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Transcription Factor Found to Be Master Regulator in Cancer Metastasis

By BiotechDaily International staff writers
Posted on 20 Jun 2013
Image: Mammary epithelial cells that have undergone an epithelial-mesenchymal transition (EMT) exhibit a change in cell morphology with actin stress fibers (red) and with focused cell adhesion points (green) (Photo courtesy of Dr. Nathalie Meyer-Schaller, University of Basel).
Image: Mammary epithelial cells that have undergone an epithelial-mesenchymal transition (EMT) exhibit a change in cell morphology with actin stress fibers (red) and with focused cell adhesion points (green) (Photo courtesy of Dr. Nathalie Meyer-Schaller, University of Basel).
Image: In mammary epithelial cells in which the Sox4 transcription factor is missing this change is not apparent, and cancer cells cannot metastasize (Photo courtesy of Dr. Nathalie Meyer-Schaller, University of Basel).
Image: In mammary epithelial cells in which the Sox4 transcription factor is missing this change is not apparent, and cancer cells cannot metastasize (Photo courtesy of Dr. Nathalie Meyer-Schaller, University of Basel).
In the process of metastasis, the movement of cancer cells to diverse regions of the body, a specific master regulator gene plays a key role: a transcription factor called Sox4 triggers a sequence of genes and triggers the process. Sox4 suppression and subsequent processes may, according to Swiss researchers, prevent metastasis in cancer patients.

This new discovery was made by scientists from the University of Basel (Switzerland) and the Friedrich Miescher Institute for Biomedical Research (Basel, Switzerland). Their findings were published June 10, 2013, in the journal Cancer Cell.

The leading cause of death in cancer patients is metastasis, the formation of secondary tumors in other organs such as the lung, brain, and liver. Cancer cells detach from the original primary tumor and reach one cell or group of cells in another organ. The cells of the body typically stay in place by adhering to an extracellular material. However, cancer cells learn how to release themselves from these bonds and invade surrounding tissues, blood, and the lymphatic system.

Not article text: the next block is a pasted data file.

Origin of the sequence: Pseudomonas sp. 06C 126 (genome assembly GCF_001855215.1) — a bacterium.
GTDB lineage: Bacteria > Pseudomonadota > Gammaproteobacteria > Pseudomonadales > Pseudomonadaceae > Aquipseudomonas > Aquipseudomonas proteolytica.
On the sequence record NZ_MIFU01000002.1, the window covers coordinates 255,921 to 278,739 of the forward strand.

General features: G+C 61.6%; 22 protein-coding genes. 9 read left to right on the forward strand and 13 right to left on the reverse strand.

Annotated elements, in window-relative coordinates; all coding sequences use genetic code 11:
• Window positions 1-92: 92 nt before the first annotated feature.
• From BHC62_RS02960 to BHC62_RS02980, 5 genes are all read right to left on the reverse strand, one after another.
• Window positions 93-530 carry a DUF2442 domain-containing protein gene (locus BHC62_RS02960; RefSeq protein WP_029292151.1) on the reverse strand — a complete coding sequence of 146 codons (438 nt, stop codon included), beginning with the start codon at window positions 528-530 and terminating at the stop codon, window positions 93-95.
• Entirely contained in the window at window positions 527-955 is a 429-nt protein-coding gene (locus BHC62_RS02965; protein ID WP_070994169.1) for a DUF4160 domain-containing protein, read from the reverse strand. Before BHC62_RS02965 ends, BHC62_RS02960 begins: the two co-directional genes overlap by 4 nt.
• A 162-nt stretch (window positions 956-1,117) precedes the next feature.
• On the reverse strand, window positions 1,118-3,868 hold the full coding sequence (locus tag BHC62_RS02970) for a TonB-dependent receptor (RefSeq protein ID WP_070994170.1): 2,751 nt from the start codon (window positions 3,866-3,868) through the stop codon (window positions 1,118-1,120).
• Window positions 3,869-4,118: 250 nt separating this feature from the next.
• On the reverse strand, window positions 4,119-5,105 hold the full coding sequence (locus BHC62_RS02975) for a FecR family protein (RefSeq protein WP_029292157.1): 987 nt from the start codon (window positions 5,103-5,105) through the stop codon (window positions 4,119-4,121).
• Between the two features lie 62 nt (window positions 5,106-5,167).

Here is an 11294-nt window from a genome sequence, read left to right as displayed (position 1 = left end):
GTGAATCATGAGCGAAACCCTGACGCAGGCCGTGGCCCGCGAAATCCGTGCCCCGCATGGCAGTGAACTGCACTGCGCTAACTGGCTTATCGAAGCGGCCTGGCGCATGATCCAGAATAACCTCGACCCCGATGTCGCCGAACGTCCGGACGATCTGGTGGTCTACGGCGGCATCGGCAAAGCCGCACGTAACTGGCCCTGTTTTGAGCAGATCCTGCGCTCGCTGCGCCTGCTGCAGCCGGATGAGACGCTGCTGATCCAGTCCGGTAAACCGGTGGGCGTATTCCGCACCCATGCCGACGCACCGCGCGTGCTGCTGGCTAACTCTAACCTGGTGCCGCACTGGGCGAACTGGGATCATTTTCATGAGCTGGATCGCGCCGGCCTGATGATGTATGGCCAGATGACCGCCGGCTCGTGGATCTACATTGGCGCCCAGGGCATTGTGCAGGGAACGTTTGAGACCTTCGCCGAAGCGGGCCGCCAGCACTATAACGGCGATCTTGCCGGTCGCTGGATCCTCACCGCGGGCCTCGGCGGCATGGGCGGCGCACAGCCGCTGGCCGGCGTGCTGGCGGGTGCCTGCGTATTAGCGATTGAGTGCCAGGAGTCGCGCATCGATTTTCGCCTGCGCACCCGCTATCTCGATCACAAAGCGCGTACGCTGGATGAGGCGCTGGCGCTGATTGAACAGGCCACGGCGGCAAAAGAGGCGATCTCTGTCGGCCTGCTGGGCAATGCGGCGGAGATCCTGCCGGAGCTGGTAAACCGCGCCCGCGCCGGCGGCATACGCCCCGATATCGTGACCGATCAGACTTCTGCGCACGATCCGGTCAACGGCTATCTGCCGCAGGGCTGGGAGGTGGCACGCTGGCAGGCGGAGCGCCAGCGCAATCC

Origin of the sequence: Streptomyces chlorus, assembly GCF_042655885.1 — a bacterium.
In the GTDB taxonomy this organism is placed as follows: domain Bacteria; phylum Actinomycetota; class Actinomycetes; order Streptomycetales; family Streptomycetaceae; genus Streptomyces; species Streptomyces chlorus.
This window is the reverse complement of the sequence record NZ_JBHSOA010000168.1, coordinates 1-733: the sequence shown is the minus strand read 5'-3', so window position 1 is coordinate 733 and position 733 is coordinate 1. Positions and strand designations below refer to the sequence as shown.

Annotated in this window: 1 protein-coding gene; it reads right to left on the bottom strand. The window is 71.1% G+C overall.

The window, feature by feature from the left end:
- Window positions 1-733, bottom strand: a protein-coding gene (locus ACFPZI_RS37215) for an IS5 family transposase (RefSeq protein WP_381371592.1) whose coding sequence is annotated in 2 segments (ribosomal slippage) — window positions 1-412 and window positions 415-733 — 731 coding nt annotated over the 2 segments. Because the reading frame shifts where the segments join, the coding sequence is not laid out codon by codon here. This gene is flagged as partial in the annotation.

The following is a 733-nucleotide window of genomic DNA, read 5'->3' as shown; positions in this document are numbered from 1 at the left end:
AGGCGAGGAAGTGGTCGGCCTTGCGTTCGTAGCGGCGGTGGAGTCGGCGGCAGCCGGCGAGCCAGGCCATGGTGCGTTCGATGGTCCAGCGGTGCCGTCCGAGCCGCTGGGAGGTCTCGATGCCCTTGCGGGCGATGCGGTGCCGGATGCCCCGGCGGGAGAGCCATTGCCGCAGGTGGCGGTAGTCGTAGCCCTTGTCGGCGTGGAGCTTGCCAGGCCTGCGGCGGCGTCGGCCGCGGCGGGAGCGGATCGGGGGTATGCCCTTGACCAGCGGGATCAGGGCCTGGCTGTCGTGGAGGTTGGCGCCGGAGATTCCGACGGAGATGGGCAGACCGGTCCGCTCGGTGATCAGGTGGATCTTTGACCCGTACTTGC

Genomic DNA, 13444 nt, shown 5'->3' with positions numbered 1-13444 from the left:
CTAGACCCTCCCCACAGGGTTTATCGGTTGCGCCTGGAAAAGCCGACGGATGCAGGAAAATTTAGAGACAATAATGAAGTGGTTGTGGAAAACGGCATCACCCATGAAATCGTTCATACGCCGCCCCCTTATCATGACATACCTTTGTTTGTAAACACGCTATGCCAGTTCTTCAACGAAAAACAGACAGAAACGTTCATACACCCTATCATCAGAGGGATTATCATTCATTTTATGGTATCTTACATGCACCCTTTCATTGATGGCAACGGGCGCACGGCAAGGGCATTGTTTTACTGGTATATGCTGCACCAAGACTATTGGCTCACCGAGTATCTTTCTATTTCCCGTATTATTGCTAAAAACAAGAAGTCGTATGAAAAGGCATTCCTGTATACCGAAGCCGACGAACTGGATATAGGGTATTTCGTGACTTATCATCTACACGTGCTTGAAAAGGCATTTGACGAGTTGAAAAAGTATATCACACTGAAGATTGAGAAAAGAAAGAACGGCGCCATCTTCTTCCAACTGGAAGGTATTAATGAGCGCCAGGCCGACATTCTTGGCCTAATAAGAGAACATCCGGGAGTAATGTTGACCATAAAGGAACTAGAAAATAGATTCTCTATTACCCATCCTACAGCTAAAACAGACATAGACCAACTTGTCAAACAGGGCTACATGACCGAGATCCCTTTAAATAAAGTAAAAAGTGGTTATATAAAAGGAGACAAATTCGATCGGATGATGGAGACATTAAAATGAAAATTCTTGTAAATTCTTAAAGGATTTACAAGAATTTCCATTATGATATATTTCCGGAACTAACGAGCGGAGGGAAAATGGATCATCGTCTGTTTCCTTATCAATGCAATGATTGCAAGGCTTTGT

The transformation of specialized, sedentary cells into drifting, invasive, and unspecialized cells is called epithelial-mesenchymal transition (EMT), which is essential for metastasis to occur. EMT is a multistage process, which is accompanied by a fundamental change in cell morphology and number of genetic programs. The molecular processes that control EMT, however, are still not well understood.

The research groups of Prof. Gerhard Christofori of the department of biomedicine at the University of Basel; Prof. Erik van Nimwegen from the Biozentrum, University of Basel; and Prof. Dirk Schuebeler from the Friedrich Miescher Institute have discovered a master regulator of metastasis and EMT: the transcription factor Sox4 is upregulated in its activity and triggers the expression of a number of genes that play an important role during EMT and metastasis.

Sox4 specifically encourages the expression of the enzyme Ezh2, a methyltransferase, which generally influences methylation of specific proteins (histones), the packaging of the genetic material, and thus its readability and gene expression. Because of this change in genetic information, the behavior and function of cells are reprogrammed—a mechanism that is observed during metastasis. Such an alteration in gene expression is also found in patients with malignant cancer and metastasis and correlates with a poor prognosis.

This new research points to the prospect that the suppression of the transcription factor Sox4 and especially the methyltransferase Ezh2 could inhibit metastasis in cancer patients. Appropriate pharmaceuticals are currently being developed but they still need to undergo clinical trials before being used in patients.

Related Links:
University of Basel
Friedrich Miescher Institute for Biomedical Research


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